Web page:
Old G Fresh
For diapause eggs of the silkworm, Bombyx mori, diapause initiation is prevented with hydrochloric acid (HCl) at around 20 h post-oviposition while diapause status is terminated with chilling around 5C. To investigate whether hydrogen peroxide (H(2)O(2)) and catalase expression are involved in diapause initiation and termination, the concentration of H(2)O(2), relatively higher levels of catalase mRNA and activity of catalase were compared between (1) 20-h-old diapause eggs and the HCl-treated diapause eggs, and (2) 10-day-old diapause eggs and the 5C-chilled diapause eggs. Compared to diapause eggs, the HCl-treated eggs had significantly higher H(2)O(2) concentrations (up from approximately 1-3 µmol/g fresh mass to 5-8 µmol/g fresh mass), higher relative level of catalase mRNA (up from 0 to 35.2%) and higher catalase activity (up from 2.51 units/mg protein to 4.97 units/mg protein) at 96 h post-treatment. On the other hand, the 5C chilling resulted in significant increases of H(2)O(2) concentration (up from 0.79 µmol/g fresh mass to 5.57 µmol/g fresh mass), relative level of catalase mRNA (up from 0 to 71.4%) and catalase activity (up from 0.88 units/mg protein to 3.42 units/mg protein) within 120 days. The results obtained in this work suggest that variations of H(2)O(2) and catalase expression in Bombyx eggs are involved in diapause initiation and termination.
Old G Fresh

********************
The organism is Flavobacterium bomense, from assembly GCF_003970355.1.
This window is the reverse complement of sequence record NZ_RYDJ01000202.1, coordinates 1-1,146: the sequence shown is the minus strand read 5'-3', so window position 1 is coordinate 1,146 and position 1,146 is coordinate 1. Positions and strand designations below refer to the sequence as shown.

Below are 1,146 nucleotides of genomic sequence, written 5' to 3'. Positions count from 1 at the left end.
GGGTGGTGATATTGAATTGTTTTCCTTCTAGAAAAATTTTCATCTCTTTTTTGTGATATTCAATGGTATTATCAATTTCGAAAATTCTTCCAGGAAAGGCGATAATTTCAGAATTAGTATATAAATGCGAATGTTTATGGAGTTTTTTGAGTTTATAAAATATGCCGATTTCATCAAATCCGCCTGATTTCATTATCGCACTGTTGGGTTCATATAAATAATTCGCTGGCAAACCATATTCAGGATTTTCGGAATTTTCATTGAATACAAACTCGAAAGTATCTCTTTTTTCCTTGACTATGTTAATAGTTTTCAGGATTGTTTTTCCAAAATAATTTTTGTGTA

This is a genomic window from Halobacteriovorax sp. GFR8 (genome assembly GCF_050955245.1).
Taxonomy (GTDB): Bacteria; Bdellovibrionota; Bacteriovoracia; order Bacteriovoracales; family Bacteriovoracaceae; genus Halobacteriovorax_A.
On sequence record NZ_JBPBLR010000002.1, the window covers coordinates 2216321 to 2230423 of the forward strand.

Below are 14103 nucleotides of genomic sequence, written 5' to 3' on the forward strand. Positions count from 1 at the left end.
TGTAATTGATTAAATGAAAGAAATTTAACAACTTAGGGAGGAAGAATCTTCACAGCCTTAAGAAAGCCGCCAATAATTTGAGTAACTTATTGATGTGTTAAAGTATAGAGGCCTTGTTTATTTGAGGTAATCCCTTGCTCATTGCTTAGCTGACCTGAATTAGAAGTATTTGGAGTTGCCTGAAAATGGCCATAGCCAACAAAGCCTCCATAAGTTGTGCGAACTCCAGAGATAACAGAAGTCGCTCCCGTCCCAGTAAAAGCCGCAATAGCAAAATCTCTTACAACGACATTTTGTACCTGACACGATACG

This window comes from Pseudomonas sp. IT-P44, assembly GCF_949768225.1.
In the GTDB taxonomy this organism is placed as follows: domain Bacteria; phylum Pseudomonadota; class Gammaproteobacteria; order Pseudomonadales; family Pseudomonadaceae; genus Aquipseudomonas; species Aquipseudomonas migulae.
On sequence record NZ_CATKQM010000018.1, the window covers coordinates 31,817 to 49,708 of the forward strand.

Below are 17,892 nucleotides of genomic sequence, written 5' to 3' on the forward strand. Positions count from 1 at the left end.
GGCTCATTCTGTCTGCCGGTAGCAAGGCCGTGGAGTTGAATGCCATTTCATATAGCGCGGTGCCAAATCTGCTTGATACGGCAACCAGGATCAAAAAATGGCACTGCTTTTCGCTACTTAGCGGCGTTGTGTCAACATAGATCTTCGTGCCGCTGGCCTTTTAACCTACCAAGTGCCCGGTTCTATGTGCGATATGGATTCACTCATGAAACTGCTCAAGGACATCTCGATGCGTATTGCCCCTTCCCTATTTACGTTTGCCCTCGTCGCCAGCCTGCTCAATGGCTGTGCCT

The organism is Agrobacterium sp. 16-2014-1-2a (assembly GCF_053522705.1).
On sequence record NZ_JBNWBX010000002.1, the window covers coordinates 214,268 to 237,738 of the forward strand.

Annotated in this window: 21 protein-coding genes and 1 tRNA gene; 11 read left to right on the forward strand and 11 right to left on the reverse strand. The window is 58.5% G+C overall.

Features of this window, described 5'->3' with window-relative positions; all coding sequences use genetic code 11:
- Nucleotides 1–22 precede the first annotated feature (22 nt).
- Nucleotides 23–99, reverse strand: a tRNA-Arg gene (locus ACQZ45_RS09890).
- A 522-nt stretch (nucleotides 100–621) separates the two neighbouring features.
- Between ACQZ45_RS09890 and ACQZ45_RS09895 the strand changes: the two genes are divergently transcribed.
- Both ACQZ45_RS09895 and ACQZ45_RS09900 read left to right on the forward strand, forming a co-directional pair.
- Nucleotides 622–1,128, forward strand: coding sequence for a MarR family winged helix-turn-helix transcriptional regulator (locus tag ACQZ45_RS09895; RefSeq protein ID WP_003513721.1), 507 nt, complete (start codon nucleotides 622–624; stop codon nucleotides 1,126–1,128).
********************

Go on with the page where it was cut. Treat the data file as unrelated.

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One mechanism of invasive species success is the production of allelopathic chemicals that negatively affect native competitors. A highly invasive shrub, Cytisus scoparius, impedes Douglas-fir tree establishment in clearcuts, even years after its removal. This impediment may be from the allelopathic alkaloids of C. scoparius that could indirectly hinder Douglas-fir by inhibiting their mutualistic ectomycorrhizal fungi (EMF). I extracted and quantified alkaloids from C. scoparius tissue for use in a laboratory bioassay. I then tested if and how these alkaloids affected EMF growth. In a second assay, I tested the effects of three concentrations of pure sparteine, the primary alkaloid in C. scoparius , on fungal growth. Sparteine was the only alkaloid recovered from the extraction which yielded 0.32 mg sparteine/g fresh weight, a lower concentration than previously reported values. Both the crude extract and pure sparteine significantly affected fungal growth, but only sparteine produced a species-specific response. Growth was inhibited by increasing sparteine concentrations, and most species were inhibited at 1.4 mM, the concentration found in C. scoparius. One common EMF, Wilcoxina mikolae, was unaffected by sparteine while others, like Suillus caerulescens and Cenococcum geophilum, were more sensitive and stopped growing entirely at 5 to 10 mM. These results suggest that the alkaloids of C. scoparius may seriously hinder EMF, and indirectly Douglas-fir, contributing to the competitive dominance of the invasive shrub. 041b061a72